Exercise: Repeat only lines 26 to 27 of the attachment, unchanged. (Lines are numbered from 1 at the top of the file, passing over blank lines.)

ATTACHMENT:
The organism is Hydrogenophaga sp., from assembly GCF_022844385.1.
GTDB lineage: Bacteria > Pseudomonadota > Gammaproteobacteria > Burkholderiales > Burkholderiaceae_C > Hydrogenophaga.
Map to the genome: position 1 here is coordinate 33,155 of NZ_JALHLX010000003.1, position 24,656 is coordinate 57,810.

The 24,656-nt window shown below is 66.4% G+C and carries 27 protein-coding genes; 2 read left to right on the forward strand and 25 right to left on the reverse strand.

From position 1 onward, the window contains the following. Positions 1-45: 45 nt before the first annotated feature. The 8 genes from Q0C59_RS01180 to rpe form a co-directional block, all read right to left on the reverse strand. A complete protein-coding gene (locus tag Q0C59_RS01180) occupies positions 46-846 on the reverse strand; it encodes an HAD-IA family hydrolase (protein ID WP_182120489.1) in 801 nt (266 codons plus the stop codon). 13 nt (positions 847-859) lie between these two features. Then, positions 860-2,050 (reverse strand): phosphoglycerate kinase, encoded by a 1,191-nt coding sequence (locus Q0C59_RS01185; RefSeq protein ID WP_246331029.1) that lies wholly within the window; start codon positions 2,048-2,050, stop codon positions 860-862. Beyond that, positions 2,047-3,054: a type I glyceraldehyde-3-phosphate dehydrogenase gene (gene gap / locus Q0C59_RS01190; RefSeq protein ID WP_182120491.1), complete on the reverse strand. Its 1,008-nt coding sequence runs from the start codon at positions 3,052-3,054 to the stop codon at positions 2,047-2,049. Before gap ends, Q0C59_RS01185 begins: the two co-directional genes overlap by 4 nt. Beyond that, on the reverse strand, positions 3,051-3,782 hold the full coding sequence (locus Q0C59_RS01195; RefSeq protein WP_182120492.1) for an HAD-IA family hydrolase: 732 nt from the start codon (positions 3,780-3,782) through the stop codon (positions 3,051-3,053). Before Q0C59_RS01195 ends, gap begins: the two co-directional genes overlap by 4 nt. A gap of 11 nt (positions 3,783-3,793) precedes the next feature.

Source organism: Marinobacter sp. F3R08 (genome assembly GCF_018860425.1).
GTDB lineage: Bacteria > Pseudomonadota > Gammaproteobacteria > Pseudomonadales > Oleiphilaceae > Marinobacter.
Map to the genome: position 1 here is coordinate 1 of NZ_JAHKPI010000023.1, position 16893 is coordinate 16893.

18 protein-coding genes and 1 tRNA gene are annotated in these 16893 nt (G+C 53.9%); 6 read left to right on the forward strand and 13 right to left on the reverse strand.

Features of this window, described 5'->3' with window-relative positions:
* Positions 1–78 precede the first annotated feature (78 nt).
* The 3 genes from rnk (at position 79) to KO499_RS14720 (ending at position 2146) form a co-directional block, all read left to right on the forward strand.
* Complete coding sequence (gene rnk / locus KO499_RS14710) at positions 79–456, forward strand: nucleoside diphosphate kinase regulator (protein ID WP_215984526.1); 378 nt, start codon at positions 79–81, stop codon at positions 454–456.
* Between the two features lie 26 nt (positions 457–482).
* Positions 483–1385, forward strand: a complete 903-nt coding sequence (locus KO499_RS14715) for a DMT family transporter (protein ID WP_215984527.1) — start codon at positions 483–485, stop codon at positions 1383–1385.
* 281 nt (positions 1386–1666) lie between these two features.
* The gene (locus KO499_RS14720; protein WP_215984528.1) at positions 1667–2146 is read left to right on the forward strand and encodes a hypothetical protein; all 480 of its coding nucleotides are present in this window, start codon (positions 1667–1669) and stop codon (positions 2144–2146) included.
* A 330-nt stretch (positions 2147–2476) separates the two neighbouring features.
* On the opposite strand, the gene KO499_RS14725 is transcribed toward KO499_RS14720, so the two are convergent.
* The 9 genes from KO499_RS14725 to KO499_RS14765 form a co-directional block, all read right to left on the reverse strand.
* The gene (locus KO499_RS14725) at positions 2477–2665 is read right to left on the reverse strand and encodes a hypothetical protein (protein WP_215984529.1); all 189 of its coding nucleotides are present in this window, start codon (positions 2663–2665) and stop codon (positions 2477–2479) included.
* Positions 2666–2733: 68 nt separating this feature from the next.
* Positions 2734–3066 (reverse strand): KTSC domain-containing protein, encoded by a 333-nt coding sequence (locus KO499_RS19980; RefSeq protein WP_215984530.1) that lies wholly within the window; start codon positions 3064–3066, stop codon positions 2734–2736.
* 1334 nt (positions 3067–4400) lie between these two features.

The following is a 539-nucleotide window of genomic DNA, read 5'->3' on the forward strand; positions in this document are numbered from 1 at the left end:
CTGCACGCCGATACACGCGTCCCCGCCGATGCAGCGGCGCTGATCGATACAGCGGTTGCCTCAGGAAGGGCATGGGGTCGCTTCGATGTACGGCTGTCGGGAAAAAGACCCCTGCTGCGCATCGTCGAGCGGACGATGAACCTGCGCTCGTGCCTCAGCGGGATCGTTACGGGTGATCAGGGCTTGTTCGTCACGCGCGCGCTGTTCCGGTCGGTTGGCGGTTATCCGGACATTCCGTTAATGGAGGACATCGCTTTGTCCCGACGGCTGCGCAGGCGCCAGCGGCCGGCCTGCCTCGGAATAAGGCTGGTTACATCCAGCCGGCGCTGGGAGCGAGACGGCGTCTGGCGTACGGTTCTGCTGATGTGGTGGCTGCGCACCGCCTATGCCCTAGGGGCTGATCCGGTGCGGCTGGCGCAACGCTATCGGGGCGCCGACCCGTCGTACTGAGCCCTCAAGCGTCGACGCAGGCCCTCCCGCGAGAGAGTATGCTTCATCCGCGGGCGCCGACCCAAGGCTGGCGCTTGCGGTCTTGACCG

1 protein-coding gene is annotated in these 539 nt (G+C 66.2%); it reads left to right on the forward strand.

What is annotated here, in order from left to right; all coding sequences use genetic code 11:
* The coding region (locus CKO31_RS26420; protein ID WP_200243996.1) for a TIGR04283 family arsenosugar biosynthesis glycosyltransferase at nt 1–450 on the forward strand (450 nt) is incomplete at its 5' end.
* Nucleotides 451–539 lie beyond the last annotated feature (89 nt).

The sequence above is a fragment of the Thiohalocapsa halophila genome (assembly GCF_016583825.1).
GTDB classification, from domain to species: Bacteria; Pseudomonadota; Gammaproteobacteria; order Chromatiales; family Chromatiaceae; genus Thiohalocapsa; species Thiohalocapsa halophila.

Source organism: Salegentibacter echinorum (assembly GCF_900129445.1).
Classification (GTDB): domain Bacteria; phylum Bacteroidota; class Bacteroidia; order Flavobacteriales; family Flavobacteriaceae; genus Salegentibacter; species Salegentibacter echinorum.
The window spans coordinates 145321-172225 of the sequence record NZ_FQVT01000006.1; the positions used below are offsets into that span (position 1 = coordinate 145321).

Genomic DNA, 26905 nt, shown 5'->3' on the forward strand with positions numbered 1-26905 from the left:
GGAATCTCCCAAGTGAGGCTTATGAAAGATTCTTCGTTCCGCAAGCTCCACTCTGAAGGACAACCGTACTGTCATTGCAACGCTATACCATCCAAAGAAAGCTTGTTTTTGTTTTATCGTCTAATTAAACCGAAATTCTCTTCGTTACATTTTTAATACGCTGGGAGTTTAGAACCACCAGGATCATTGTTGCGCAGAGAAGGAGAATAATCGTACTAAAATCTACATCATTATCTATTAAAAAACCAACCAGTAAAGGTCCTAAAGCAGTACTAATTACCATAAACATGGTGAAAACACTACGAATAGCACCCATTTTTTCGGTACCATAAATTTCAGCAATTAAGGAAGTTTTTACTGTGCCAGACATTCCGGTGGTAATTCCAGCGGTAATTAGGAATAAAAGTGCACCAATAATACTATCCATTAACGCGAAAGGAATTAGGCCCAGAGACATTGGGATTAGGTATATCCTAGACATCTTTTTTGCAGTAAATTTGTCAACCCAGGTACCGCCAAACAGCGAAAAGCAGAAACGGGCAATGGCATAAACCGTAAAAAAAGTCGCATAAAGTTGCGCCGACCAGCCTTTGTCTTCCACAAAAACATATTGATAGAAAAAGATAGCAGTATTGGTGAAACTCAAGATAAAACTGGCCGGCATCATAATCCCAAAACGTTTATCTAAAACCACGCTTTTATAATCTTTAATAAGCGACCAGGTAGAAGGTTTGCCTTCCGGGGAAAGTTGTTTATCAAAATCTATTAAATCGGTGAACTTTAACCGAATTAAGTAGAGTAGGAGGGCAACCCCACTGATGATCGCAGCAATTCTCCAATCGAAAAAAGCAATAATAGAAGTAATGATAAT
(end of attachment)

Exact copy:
CTGCACGCCGATACACGCGTCCCCGCCGATGCAGCGGCGCTGATCGATACAGCGGTTGCCTCAGGAAGGGCATGGGGTCGCTTCGATGTACGGCTGTCGGGAAAAAGACCCCTGCTGCGCATCGTCGAGCGGACGATGAACCTGCGCTCGTGCCTCAGCGGGATCGTTACGGGTGATCAGGGCTTGTTCGTCACGCGCGCGCTGTTCCGGTCGGTTGGCGGTTATCCGGACATTCCGTTAATGGAGGACATCGCTTTGTCCCGACGGCTGCGCAGGCGCCAGCGGCCGGCCTGCCTCGGAATAAGGCTGGTTACATCCAGCCGGCGCTGGGAGCGAGACGGCGTCTGGCGTACGGTTCTGCTGATGTGGTGGCTGCGCACCGCCTATGCCCTAGGGGCTGATCCGGTGCGGCTGGCGCAACGCTATCGGGGCGCCGACCCGTCGTACTGAGCCCTCAAGCGTCGACGCAGGCCCTCCCGCGAGAGAGTATGCTTCATCCGCGGGCGCCGACCCAAGGCTGGCGCTTGCGGTCTTGACCG

1 protein-coding gene is annotated in these 539 nt (G+C 66.2%); it reads left to right on the forward strand.